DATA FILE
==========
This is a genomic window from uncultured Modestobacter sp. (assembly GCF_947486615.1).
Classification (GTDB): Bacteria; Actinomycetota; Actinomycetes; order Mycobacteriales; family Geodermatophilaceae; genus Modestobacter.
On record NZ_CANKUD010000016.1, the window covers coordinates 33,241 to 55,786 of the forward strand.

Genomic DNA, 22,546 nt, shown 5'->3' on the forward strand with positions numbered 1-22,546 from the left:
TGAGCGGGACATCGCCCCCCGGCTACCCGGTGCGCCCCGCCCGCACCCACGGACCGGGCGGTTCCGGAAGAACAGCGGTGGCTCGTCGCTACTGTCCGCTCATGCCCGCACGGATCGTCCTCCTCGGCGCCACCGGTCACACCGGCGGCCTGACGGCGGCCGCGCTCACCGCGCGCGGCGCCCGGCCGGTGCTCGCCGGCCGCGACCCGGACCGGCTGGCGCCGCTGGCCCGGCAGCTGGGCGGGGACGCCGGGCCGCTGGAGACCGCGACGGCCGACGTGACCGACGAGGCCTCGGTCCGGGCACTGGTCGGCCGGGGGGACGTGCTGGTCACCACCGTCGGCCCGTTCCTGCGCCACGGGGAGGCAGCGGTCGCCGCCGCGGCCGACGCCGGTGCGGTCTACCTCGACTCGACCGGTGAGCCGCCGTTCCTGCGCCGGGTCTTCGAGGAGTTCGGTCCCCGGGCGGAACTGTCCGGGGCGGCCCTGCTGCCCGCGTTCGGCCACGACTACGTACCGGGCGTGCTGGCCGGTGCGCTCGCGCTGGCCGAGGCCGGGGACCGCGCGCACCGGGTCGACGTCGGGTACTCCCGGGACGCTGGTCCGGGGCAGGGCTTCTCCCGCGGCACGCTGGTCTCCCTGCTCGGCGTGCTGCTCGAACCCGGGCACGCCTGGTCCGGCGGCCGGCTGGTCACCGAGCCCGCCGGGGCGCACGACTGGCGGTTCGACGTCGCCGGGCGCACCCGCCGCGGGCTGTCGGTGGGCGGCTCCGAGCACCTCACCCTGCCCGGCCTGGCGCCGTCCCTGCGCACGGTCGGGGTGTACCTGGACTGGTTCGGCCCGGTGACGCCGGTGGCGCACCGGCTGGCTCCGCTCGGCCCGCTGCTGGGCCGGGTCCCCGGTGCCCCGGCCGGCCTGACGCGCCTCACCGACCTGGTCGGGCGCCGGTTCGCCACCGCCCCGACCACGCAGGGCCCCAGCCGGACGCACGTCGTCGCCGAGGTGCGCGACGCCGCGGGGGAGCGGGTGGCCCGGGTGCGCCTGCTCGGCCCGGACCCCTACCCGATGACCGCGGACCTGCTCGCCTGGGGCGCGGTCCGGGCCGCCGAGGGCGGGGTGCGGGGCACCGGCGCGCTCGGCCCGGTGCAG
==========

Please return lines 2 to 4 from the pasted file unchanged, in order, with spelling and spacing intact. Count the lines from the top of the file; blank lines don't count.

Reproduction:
Classification (GTDB): Bacteria; Actinomycetota; Actinomycetes; order Mycobacteriales; family Geodermatophilaceae; genus Modestobacter.
On record NZ_CANKUD010000016.1, the window covers coordinates 33,241 to 55,786 of the forward strand.

Genomic DNA, 22,546 nt, shown 5'->3' on the forward strand with positions numbered 1-22,546 from the left: